You're a Stick Figure – or Two

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You’re a Stick Figure – or Two

Friends,

“Lead with your best self” is the way I close my RFL columns, and I thought in the next few weeks I’d share some of the seeds at the core of that expression.  Fundamental to this exhortation is  the notion that you can present to yourself and to others all kinds of versions of you – some awesome and some way less than your best.  And, in each moment, and in a thousand accumulating moments over time, you have a choice of the self with which you’ll lead.

If there is one great enemy to your best, it is fear.  I know a young guy who’s awesome with other people. He can meet other young people or adults and has an uncanny way of making them feel cared about and connected.  Yet he gets very nervous at the notion of stretching beyond his usual boundaries. He can hardly stand the conversation about joining a new league, activity, or camp. His flight instincts get activated, quite literally, sending him not only out of the conversation, but right out of the room.  Once I drew for him a picture that I’d seen Mary Ann (M.A.) Hastings, my sage business partner, draw for a client: I drew one stick figure about an inch high; and to its right I drew another about 4 inches high. Quoting M.A., I said, while pointing to the small figure, “This one is how you see yourself sometimes; and this one,” pointing to the giant figure next to it, I said, “is how others see you. You are so much more than you imagine yourself to be.”

When that guy learns to manage his natural fears and thereby lead with his best self, oh what a force he will be. I’m convinced that it is fear – natural, biological, genetic, and developmental – that puts him, and us inside that small and, we imagine, safe little stick figure on the left.  Perhaps you ask: fear of what?  All kinds of things: embarrassment, failure, attack, being wrong, being isolated, being different, getting fired!  Note that each is a variant of our most deep and ancient fears: isolation, pain, death.

To lead with your best means to choose to step outside the seeming safety and to engage. Your big stick-figure self will learn so much more by engaging than by laying back and playing small.  So, find your best self – the values or observations or work product or love – that are the best you have and see if there isn’t a way fearlessly to share them in this short week ahead.  Seems like a great game to play and one that will help in the long run for you to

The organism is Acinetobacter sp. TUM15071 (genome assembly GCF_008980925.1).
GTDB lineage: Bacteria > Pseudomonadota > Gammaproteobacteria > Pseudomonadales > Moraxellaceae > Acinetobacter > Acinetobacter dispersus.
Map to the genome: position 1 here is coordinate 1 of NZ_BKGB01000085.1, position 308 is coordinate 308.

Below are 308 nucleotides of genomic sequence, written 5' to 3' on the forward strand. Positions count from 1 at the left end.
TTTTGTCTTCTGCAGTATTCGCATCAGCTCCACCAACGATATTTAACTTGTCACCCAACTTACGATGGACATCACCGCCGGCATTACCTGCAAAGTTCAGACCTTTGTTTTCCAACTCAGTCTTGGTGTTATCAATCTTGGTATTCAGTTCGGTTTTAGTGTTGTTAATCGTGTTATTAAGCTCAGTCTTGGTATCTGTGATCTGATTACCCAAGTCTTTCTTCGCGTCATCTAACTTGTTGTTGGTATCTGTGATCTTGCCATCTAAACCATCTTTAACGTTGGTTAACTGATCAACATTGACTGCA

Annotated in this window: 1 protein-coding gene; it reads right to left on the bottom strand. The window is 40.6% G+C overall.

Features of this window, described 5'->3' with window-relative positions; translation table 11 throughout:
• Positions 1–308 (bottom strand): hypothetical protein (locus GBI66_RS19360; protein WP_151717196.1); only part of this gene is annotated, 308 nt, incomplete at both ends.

Lead with your best self,

Dan

7 responses to “You're a Stick Figure – or Two

  1. A big stick and a small stick, are something like a leader and follower/ employee/ parishioner/ committee member, et cetera. For some what keeps a person a small stick person is the need to belong to the group they lead, or not be different. A leader must accept that he will be different in some ways, so it is not good to seek peers among those who are lead. To become a big stick, the small stick person needs to know other big stick people. That can help a person who has the talent to lead accept that they are different. Leadership as you, Dan present mountains of examples of in Reading for Leading comes in many forms, so that everyone has the capacity to lead within different contexts.

  2. Dan,

    I have found myself in some compromising situations at the Mentoring Network Of Jackson County meetings which I chair.

    In 2007, I was voted by the present members of the network (formerly the Mentoring Collaborative Of Jackson County, and is also registered with Mentor Michigan), to be the chair, being I had been a member of the collaborative just under (6) months, I had wondered why was I voted to be the Chair; There were members who had been members since the collaborative was formed in 2002.

    I had often put myself against the members professional capacity, there is a Dean from Baker College, a former DDA Excecutive Director, the MPRI Director for example, who are members of the network. I looked at these powerful individuals having Bachelor, Master and Doctorates, while I did not finish college, and working as a Corrections Officer.

    I felt I was being used as a guinea pig at first, noticing I was not equiped for this type of “corporate world”, I often felt like an outsider. I was a professional in my line of work, (I am retired from the department as of this year), however, I had to make some adjustments not only to learning how to chair a meeting but also to feel comfortable enough to feel like I was one of “them”.

    Now, my confidence has elevated. What I had learned is being myself, my passion to promote mentoring, and desire to volunteer in the community is why I was voted to chair the Mentoring Network Of Jackson County meetings.

    Thomas K. Burke – Mentor

    1. Thanks, Mentor Burke, for your courage in sharing your feelings of inadequacy, the basis for them, and how you gained ways to overcome that insecurity by stepping out of your zone of comfort (learning to chair a meeting, etc.). Learning is always about stepping out of our zone of comfort / the way things always were and daring to believe that we can try something new, even though it’s scary, because we could fail.